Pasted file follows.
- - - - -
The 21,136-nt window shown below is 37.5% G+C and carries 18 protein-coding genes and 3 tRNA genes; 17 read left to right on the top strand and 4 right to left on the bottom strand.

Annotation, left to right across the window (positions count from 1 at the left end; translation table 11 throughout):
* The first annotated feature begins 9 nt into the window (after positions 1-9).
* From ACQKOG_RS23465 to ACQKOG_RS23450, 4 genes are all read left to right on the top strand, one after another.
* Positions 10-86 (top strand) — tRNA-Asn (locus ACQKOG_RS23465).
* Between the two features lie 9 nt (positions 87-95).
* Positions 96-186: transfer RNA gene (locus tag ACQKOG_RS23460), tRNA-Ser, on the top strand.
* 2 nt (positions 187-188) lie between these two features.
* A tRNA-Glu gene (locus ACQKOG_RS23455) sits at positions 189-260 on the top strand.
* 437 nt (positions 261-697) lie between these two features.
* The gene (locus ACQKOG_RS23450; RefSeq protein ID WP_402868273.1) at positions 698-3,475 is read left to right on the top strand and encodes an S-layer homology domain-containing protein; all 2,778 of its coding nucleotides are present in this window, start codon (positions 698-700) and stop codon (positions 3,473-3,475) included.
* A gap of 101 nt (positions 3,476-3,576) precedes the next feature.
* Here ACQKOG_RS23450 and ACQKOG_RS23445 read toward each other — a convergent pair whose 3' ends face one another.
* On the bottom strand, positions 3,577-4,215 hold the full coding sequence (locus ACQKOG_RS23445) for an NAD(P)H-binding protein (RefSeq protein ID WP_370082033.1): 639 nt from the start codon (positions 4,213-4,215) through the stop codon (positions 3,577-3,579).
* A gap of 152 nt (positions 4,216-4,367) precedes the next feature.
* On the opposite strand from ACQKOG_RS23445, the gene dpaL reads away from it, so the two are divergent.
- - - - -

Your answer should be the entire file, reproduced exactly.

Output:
The 21,136-nt window shown below is 37.5% G+C and carries 18 protein-coding genes and 3 tRNA genes; 17 read left to right on the top strand and 4 right to left on the bottom strand.

Annotation, left to right across the window (positions count from 1 at the left end; translation table 11 throughout):
* The first annotated feature begins 9 nt into the window (after positions 1-9).
* From ACQKOG_RS23465 to ACQKOG_RS23450, 4 genes are all read left to right on the top strand, one after another.
* Positions 10-86 (top strand) — tRNA-Asn (locus ACQKOG_RS23465).
* Between the two features lie 9 nt (positions 87-95).
* Positions 96-186: transfer RNA gene (locus tag ACQKOG_RS23460), tRNA-Ser, on the top strand.
* 2 nt (positions 187-188) lie between these two features.
* A tRNA-Glu gene (locus ACQKOG_RS23455) sits at positions 189-260 on the top strand.
* 437 nt (positions 261-697) lie between these two features.
* The gene (locus ACQKOG_RS23450; RefSeq protein ID WP_402868273.1) at positions 698-3,475 is read left to right on the top strand and encodes an S-layer homology domain-containing protein; all 2,778 of its coding nucleotides are present in this window, start codon (positions 698-700) and stop codon (positions 3,473-3,475) included.
* A gap of 101 nt (positions 3,476-3,576) precedes the next feature.
* Here ACQKOG_RS23450 and ACQKOG_RS23445 read toward each other — a convergent pair whose 3' ends face one another.
* On the bottom strand, positions 3,577-4,215 hold the full coding sequence (locus ACQKOG_RS23445) for an NAD(P)H-binding protein (RefSeq protein ID WP_370082033.1): 639 nt from the start codon (positions 4,213-4,215) through the stop codon (positions 3,577-3,579).
* A gap of 152 nt (positions 4,216-4,367) precedes the next feature.
* On the opposite strand from ACQKOG_RS23445, the gene dpaL reads away from it, so the two are divergent.